Do mammograms save lives? Studies conducted in the 1970s and '80s concluded that they do, and that regular screening can cut breast cancer deaths by at least 30 percent. Women have long accepted this idea as gospel -- namely that if they dutifully get mammograms, their cancer will be caught early enough to be treated.
Scientists are now challenging this conventional wisdom. First, Danish researchers determined that the original studies were so flawed that there was no evidence that mammograms reduced the death toll.
Then in January, word leaked out that the Physicians Data Query panel, cancer experts who advise the National Cancer Institute, were coming to essentially the same conclusion. (The panel is scheduled to release its formal report this spring.)
Last month, a task force convened by the U.S. Department of Health and Human Services weighed in with its findings, reaffirming the value of mammograms in screening for breast cancer, and even went a step further by urging women to start regular testing sooner -- at age 40. The government previously had recommended mammography screening beginning at age 50.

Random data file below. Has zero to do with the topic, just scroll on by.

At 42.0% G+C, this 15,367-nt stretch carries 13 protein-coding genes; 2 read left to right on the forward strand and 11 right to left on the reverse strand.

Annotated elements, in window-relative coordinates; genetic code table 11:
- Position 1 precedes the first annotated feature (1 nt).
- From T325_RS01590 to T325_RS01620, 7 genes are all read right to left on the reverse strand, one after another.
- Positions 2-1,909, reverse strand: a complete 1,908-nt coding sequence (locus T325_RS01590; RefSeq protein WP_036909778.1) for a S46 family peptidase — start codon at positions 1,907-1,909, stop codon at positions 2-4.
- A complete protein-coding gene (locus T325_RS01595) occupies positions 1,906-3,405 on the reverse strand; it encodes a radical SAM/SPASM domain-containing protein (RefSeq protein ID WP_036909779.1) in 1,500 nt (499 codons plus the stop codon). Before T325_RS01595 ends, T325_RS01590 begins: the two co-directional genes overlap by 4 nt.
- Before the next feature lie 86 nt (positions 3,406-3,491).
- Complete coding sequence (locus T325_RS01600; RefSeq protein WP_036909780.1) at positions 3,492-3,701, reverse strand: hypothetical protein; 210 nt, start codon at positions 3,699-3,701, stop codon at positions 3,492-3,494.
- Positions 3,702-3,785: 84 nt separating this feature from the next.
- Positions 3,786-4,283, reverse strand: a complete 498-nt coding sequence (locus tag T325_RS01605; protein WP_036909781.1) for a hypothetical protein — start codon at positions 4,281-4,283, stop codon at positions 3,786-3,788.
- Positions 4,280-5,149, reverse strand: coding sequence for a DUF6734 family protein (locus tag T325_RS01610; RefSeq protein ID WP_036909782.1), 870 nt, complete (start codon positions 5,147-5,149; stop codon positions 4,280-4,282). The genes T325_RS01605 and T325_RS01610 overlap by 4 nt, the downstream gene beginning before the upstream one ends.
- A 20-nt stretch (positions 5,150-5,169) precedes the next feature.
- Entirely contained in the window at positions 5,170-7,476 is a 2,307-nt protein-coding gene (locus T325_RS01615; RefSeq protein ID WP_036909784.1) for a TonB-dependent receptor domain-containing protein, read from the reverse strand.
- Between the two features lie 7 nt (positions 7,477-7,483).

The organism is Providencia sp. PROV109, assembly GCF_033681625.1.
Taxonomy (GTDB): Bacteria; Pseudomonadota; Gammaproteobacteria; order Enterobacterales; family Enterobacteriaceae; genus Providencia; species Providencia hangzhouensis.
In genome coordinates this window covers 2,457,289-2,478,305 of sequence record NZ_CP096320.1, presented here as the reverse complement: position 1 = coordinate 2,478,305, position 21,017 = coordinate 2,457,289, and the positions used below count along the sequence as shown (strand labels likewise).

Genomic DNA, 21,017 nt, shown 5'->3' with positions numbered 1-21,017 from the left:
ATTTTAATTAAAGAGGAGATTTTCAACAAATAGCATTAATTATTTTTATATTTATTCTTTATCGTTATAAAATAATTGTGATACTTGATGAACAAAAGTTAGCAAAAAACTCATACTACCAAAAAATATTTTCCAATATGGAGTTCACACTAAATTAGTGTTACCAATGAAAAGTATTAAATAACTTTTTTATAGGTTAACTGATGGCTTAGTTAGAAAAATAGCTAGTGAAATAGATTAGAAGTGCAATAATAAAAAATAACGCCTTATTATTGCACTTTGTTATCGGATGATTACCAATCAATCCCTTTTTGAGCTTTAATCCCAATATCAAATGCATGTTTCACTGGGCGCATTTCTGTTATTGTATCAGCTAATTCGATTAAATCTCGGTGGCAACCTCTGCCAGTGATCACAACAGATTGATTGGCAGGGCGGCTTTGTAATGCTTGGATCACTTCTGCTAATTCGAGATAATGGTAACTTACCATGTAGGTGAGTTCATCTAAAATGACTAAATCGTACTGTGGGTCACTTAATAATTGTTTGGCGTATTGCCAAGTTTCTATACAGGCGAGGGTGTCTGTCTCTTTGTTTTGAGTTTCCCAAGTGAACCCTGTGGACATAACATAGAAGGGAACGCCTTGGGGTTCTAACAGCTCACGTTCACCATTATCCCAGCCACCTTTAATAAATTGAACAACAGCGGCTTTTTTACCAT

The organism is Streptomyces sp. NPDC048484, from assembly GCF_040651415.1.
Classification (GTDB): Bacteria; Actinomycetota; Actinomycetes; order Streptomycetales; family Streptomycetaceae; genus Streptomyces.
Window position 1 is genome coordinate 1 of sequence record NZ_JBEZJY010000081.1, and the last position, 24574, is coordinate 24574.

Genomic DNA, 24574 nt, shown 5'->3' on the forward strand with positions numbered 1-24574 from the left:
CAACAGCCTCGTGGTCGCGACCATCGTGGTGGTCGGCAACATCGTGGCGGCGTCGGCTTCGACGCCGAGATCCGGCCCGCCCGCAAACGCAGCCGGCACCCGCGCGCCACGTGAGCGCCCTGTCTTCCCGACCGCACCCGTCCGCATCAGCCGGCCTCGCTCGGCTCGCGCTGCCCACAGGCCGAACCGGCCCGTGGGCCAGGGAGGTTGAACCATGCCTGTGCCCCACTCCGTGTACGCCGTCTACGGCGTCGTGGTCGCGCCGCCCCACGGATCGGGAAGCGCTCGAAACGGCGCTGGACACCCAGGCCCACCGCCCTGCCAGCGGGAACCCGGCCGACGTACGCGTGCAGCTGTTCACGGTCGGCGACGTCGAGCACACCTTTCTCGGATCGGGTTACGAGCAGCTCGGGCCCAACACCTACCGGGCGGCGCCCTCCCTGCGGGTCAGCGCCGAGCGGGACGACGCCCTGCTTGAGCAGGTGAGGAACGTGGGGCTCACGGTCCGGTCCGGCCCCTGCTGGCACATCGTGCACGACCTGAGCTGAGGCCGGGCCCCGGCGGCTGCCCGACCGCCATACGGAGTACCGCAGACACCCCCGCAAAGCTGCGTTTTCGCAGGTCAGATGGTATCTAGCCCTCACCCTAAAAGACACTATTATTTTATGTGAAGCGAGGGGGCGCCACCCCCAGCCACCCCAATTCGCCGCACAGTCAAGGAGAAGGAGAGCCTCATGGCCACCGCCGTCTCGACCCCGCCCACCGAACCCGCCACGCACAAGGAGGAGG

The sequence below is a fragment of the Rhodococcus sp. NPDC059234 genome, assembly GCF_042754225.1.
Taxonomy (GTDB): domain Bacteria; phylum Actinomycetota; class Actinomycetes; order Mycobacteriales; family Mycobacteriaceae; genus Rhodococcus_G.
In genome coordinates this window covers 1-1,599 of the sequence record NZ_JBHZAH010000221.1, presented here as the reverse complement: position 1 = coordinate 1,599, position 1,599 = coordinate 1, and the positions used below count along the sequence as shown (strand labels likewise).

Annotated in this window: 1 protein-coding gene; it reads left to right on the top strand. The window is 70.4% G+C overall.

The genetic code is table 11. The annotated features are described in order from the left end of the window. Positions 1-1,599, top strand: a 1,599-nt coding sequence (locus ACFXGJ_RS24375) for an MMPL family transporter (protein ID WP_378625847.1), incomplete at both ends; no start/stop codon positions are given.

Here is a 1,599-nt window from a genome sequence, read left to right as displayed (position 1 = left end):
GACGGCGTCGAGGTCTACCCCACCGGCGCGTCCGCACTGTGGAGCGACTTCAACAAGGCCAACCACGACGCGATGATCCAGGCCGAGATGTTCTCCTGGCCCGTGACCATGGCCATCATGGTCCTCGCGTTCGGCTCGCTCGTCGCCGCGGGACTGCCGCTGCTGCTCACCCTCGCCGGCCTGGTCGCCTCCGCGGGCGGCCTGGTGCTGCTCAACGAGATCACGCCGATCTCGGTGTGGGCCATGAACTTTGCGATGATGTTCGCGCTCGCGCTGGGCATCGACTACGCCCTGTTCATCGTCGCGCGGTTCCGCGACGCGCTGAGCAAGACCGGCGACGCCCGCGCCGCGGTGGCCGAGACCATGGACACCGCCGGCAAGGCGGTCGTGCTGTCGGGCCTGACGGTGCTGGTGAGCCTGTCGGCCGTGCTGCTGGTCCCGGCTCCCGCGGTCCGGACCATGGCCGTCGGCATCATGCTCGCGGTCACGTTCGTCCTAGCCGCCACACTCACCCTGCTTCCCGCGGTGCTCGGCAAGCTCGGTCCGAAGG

The HHS and the NCI currently recommend screening every one to two years. Women with a higher-than-average risk of breast cancer should consult with medical experts as to whether they should begin screenings before age 40, and how often they should be tested.
Amid all this controversy, women are understandably confused about whether to have a mammogram. We asked two experts in this debate to help clarify some of the issues in order to help women make an informed decision.
Dr. Alfred O. Berg, chairman of the U.S. Preventive Services Task Force on mammography, argues that women should have mammograms, saying they can reduce breast cancer deaths.
Donald A. Berry, a member of the Physicians Data Query panel of cancer experts, says regular screenings aren't necessary for most women and that the evidence supporting routine mammograms is weak.
Brainerd Dispatch ©2013. All Rights Reserved.